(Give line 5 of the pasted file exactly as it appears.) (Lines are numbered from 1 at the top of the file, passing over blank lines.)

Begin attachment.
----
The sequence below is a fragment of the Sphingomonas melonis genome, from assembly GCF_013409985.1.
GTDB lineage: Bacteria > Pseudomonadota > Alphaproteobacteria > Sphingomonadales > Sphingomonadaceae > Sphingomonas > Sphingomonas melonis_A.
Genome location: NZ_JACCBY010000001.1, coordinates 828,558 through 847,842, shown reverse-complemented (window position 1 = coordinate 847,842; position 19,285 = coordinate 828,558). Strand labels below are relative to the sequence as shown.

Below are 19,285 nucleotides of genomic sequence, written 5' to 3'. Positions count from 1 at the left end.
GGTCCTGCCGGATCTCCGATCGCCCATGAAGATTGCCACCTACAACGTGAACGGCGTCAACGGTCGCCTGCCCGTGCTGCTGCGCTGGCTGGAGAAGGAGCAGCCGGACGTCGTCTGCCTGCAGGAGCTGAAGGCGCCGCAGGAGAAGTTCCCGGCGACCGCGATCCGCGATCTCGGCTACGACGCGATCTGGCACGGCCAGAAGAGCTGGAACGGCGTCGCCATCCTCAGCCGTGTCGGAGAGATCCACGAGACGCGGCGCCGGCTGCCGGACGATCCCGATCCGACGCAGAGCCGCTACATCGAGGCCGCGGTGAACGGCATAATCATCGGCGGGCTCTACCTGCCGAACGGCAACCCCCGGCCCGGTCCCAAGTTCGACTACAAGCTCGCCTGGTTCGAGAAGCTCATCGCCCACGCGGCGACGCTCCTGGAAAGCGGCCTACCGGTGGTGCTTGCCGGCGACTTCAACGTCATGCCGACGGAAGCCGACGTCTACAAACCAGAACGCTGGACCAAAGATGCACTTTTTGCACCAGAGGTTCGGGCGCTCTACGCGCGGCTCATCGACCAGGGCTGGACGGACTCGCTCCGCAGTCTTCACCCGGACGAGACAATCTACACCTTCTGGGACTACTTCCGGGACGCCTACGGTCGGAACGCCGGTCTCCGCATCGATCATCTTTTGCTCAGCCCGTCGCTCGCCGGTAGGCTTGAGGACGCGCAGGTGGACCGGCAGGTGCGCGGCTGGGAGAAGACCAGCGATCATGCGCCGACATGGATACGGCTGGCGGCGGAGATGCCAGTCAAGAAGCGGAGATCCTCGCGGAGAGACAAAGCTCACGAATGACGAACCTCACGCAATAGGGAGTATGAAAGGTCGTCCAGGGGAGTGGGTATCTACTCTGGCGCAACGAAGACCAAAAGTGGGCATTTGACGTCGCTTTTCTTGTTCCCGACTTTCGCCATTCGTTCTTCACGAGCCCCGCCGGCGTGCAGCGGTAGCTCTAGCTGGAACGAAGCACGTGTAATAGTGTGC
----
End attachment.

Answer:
GGTCCTGCCGGATCTCCGATCGCCCATGAAGATTGCCACCTACAACGTGAACGGCGTCAACGGTCGCCTGCCCGTGCTGCTGCGCTGGCTGGAGAAGGAGCAGCCGGACGTCGTCTGCCTGCAGGAGCTGAAGGCGCCGCAGGAGAAGTTCCCGGCGACCGCGATCCGCGATCTCGGCTACGACGCGATCTGGCACGGCCAGAAGAGCTGGAACGGCGTCGCCATCCTCAGCCGTGTCGGAGAGATCCACGAGACGCGGCGCCGGCTGCCGGACGATCCCGATCCGACGCAGAGCCGCTACATCGAGGCCGCGGTGAACGGCATAATCATCGGCGGGCTCTACCTGCCGAACGGCAACCCCCGGCCCGGTCCCAAGTTCGACTACAAGCTCGCCTGGTTCGAGAAGCTCATCGCCCACGCGGCGACGCTCCTGGAAAGCGGCCTACCGGTGGTGCTTGCCGGCGACTTCAACGTCATGCCGACGGAAGCCGACGTCTACAAACCAGAACGCTGGACCAAAGATGCACTTTTTGCACCAGAGGTTCGGGCGCTCTACGCGCGGCTCATCGACCAGGGCTGGACGGACTCGCTCCGCAGTCTTCACCCGGACGAGACAATCTACACCTTCTGGGACTACTTCCGGGACGCCTACGGTCGGAACGCCGGTCTCCGCATCGATCATCTTTTGCTCAGCCCGTCGCTCGCCGGTAGGCTTGAGGACGCGCAGGTGGACCGGCAGGTGCGCGGCTGGGAGAAGACCAGCGATCATGCGCCGACATGGATACGGCTGGCGGCGGAGATGCCAGTCAAGAAGCGGAGATCCTCGCGGAGAGACAAAGCTCACGAATGACGAACCTCACGCAATAGGGAGTATGAAAGGTCGTCCAGGGGAGTGGGTATCTACTCTGGCGCAACGAAGACCAAAAGTGGGCATTTGACGTCGCTTTTCTTGTTCCCGACTTTCGCCATTCGTTCTTCACGAGCCCCGCCGGCGTGCAGCGGTAGCTCTAGCTGGAACGAAGCACGTGTAATAGTGTGC